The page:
‘We want self-governance’

The female soldiers say they have been motivated to join the AA by the rebel force’s credo that armed revolution is the only way to achieve ethnic Rakhines’ goals of self-governance, self-determination, and equality in their state.

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“In the battles, they will not be spared because they are female,” he said. “They will be treated as enemies.” Pixabay

“We want self-governance,” said female recruit Hla Hla Kwye. “We can address our problems and decide what we need only when we have self-governance and self-determination. Now, it is all messed up since we are governed by others. We are discriminated against as if we are parented by a stepfather or a stepmother.”

She said she wants to deliver the “gift of independence” to her fellow ethnic Rakhines before 2020, so that they will no longer be “oppressed.”

“They will no longer be a second-class ethnic group,” Hla Hla Kwye said.

Others said they decided to join the AA to fight the ethnic-based discrimination and unfairness they face from the ethnic Bamar majority that dominates the national military and the country’s ruling, civilian-led National League for Democracy (NLD) government.

Myo Myo Thet, a female recruit who has been stationed at AA headquarters since 2018, said this unfairness has been evident in the extraction of natural resources in Rakhine state.

“When we interacted with the environment, we came to realize that we only got unfair shares of profits from natural resources extracted from our own state,” she said. “So, I learned that an armed revolution is unavoidable in order to achieve a Rakhine Nation. I then pledged to become a female Rakhine soldier.”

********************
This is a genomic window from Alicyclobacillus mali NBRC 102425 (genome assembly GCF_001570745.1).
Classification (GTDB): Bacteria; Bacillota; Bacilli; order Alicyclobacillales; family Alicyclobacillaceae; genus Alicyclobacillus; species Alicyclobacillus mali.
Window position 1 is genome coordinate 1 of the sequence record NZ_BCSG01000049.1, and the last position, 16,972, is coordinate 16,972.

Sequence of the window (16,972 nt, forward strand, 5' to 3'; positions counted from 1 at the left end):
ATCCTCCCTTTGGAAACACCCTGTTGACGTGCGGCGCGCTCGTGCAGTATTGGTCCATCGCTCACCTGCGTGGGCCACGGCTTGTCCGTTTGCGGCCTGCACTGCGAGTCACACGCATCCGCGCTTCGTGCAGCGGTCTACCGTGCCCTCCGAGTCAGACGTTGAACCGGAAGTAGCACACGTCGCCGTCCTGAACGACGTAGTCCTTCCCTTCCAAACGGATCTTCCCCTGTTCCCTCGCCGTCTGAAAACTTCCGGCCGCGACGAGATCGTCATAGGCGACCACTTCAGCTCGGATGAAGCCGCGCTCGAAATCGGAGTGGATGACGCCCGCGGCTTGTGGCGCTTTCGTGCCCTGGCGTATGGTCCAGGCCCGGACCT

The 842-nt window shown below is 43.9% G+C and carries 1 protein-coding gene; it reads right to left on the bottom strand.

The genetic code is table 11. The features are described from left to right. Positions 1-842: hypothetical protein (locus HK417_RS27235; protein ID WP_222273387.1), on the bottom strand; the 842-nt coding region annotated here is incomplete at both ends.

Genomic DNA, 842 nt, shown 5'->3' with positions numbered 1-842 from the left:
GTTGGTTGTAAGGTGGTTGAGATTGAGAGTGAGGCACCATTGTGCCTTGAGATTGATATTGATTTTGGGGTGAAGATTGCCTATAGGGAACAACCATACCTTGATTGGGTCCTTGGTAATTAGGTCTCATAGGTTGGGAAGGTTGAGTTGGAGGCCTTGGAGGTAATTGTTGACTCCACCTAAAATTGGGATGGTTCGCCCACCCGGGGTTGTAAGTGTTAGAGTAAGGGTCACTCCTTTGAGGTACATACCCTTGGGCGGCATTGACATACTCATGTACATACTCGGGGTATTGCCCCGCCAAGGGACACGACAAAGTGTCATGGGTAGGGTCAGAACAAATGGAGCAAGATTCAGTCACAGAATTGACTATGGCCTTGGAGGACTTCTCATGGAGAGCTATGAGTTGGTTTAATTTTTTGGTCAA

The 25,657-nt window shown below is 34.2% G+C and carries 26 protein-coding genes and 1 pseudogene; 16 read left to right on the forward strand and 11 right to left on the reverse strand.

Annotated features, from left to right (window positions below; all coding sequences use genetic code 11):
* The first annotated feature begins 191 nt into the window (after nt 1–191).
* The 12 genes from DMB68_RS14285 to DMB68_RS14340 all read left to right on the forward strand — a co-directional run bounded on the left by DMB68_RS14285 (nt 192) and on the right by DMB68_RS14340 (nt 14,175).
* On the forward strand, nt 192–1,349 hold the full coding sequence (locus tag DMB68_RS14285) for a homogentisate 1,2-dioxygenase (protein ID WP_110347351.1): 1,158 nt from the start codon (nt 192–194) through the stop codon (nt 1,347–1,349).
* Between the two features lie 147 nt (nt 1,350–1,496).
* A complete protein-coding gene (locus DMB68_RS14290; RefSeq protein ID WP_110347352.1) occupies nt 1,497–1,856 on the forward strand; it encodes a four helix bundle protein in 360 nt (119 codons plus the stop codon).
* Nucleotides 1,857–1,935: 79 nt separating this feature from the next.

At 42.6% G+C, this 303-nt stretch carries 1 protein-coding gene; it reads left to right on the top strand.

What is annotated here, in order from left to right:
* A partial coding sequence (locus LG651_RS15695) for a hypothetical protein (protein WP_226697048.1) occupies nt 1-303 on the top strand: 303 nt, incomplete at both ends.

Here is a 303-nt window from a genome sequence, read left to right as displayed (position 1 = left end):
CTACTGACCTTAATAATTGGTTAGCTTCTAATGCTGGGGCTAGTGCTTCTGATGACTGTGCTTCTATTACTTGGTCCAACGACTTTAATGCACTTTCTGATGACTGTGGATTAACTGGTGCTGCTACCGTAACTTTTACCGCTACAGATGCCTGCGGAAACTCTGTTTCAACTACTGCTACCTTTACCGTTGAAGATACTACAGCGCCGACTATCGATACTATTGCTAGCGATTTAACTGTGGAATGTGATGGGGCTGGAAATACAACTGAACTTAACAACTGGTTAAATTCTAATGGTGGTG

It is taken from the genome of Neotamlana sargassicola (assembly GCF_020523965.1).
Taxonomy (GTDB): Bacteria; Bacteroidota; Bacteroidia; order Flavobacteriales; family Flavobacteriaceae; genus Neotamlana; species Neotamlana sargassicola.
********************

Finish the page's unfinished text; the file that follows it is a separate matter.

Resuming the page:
Many ethnic Rakhines believe they have been sold short on benefits they should have received as part of the central government’s natural resources and infrastructure deals with Myanmar’s larger neighbors China and India — namely, dual pipelines that export their state’s oil and natural gas to China and a massive transportation corridor to ship cargo from India to Rakhine’s Sittwe seaport and then on to northeast India via river and highway routes.

Other female recruits said they have been motivated to join the AA by more practical reasons, namely lack of employment opportunities — especially for women — in the impoverished and underdeveloped state.

“Before, I liked to make myself look beautiful,” said recruit Soe Soe. “I liked to eat a lot and sleep a lot. I didn’t have any employment either. We had to go to Yangon to get a job. There are no job opportunities in Rakhine state. We only have chores like cooking and carrying water.”

After she joined the AA, Moe Moe found a job and learned how to make better use of her free time.

“I’ve learned how to spend time wisely — how to spend leisure time wisely,” she said. “I’ve been able to read books. Only here, I’ve learned that I should read books.”

Training female soldiers takes two months, during which time they are also required to learn skills such as office administration, management, accounting, and sewing.

Though she’s proud of her work with the AA, Soe Soe said she is ready to return home to be with her family.

“I want to go home,” she said. “But although I’m separated from my whole family, I’m proud that I’m now working for the sake of the entire Rakhine state.”